'It's time': Weekend shooting near Oppenheimer Park sparks renewed call for eviction
Park board rejected an injunction last month that would have seen people removed from park
The shooting of a 53-year-old woman near Oppenheimer Park on Saturday has reinvigorated calls from a Vancouver city councillor for the Vancouver Park Board to evict the many homeless people living in tents at the park.
At the end of September, the park board voted against an injunction to evict people living there. The board chose instead to help them leave voluntarily by connecting them with housing resources.
But Coun. Sarah Kirby-Yung says the risk to public safety near Oppenheimer Park has reached a boiling point and action needs to be taken.
"It's time," said Kirby-Yung. "It's not safe for people in the park and it's not safe for people near the park."
Kirby-Yung says she isn't surprised a bystander was injured near the park, considering how the area has deteriorated, according to the Vancouver Police Department.
Last month, police issued a warning about an increase in violence, weapons and police calls in the area, adding they have seen increased activity from gangs vying for territory.
"Luckily we didn't have a loss of life this time," said Kirby-Yung. "But it's irresponsible to let it go on in case we do [have a fatality] in the future."
The victim — a woman from Powell River, B.C. — was shot while stopped in a vehicle on Dunlevy Avenue, just west of the park, according to police. She had been visiting a man who's living at the encampment.
Investigators are still working to determine who the intended target was, VPD Sgt. Aaron Roed said earlier.
Legally, Oppenheimer Park falls under the jurisdiction of the Vancouver Park Board and not city council, which is why Kirby-Yung is calling on the board to work with council to take action. She has the support of at least two other city councillors.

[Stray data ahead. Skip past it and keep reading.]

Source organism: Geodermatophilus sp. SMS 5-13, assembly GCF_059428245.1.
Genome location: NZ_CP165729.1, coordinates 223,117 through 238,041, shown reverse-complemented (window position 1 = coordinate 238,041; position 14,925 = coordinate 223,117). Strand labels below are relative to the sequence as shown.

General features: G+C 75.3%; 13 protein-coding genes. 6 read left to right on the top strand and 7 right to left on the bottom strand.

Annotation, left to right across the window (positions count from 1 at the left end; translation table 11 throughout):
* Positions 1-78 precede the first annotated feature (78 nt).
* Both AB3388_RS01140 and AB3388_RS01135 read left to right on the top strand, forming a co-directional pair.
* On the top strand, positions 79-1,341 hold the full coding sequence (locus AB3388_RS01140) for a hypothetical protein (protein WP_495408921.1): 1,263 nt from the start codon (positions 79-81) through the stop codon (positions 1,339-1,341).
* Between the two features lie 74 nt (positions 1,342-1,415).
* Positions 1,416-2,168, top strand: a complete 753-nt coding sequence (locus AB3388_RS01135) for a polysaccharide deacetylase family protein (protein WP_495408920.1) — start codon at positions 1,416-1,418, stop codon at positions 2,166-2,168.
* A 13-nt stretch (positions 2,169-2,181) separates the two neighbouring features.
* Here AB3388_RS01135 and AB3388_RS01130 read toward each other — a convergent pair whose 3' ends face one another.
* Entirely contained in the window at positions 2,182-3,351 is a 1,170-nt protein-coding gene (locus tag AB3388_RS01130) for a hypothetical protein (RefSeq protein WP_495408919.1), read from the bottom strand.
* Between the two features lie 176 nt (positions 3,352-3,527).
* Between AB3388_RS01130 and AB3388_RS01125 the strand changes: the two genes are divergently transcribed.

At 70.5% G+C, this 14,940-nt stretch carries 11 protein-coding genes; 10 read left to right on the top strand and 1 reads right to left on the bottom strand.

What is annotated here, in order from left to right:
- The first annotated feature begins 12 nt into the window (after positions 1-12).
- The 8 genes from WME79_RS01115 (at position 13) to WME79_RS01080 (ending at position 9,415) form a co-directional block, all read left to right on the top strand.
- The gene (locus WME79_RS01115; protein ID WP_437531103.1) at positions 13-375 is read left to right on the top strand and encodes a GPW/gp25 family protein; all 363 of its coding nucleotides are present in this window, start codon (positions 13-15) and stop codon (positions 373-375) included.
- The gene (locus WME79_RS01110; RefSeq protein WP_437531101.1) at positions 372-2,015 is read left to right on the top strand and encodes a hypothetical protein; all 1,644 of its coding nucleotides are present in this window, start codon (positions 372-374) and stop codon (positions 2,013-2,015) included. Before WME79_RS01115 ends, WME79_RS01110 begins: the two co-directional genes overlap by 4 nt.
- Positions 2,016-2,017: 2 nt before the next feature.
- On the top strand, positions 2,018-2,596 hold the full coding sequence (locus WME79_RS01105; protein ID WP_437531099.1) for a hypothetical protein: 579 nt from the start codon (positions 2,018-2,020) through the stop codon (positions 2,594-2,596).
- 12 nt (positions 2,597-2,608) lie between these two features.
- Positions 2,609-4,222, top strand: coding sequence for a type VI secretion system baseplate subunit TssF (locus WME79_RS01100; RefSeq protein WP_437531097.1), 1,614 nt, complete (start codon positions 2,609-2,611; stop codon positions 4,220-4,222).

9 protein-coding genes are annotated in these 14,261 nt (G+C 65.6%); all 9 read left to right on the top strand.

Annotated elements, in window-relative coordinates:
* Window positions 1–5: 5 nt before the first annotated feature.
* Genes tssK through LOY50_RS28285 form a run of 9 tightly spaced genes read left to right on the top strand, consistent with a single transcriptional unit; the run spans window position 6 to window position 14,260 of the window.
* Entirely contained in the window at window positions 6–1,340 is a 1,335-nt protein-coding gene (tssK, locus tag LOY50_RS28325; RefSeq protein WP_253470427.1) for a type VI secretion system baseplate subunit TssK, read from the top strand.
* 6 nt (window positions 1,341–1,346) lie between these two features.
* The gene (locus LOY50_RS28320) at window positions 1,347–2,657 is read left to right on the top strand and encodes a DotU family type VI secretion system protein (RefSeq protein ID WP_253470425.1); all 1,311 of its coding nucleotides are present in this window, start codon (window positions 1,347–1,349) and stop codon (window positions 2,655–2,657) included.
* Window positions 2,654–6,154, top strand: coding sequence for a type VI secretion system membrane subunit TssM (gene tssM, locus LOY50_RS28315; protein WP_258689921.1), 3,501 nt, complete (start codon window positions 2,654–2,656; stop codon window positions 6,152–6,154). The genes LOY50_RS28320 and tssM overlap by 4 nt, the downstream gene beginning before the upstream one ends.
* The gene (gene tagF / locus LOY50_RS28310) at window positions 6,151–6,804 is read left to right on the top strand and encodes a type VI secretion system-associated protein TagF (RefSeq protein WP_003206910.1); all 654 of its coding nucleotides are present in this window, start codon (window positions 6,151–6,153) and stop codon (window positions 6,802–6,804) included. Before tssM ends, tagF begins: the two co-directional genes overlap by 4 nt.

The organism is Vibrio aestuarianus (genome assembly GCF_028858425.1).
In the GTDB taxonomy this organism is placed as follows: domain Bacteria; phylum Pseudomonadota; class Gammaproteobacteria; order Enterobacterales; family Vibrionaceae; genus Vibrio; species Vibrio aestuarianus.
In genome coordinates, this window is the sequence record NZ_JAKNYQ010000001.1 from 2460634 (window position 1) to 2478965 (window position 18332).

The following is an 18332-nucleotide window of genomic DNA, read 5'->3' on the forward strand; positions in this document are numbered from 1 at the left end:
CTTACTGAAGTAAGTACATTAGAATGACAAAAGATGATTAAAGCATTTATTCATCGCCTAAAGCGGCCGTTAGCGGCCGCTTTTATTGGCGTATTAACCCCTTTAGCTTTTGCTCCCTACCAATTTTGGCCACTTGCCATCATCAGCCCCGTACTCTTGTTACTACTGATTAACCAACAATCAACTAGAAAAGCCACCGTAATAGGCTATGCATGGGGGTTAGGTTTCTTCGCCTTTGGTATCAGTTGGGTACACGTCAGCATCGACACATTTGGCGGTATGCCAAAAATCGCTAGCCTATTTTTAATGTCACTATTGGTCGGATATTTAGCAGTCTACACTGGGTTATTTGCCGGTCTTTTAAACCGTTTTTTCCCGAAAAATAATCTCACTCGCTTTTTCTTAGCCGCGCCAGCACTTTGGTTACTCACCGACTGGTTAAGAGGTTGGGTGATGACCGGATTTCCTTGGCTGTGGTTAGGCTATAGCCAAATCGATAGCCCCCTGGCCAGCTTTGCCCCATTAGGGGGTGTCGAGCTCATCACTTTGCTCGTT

Kirby-Yung says she recognizes that pursuing an injunction is a difficult decision but says that is the point of leadership, adding the needs of the homeless can't come at the expense of the public's safety, but that both issues require appropriate attention.
"[The shooting] is an avoidable tragedy and that's what I'm trying to point out," said Kirby-Yung.
No plan to vote on another injunction
Despite the increase in calls for action, park board Commissioner John Irwin says spreading out the residents of Oppenheimer Park will only create the illusion of a solution rather than tackle the root issues of homelessness and addiction.
And while Irwin recognizes that the shooting was a tragedy, he says the increase in violence can't be directly tied to the encampment — despite the VPD opinion that it is; instead, Irwin says it's an overarching result of the opioid crisis.
"I don't think the fact that they're concentrated necessarily creates the situation," said Irwin.
Irwin says there have been no new motions to vote on an injunction and admits there are currently no plans at the park board to address the ongoing situation at Oppenheimer, aside from September's commitment to support the homeless if they voluntarily choose to leave.
Ultimately, Irwin admits the situation at the park is difficult.
"It's definitely a tragedy and it's definitely a crisis and trying to figure out how to attack it is, I think, complicated," he said.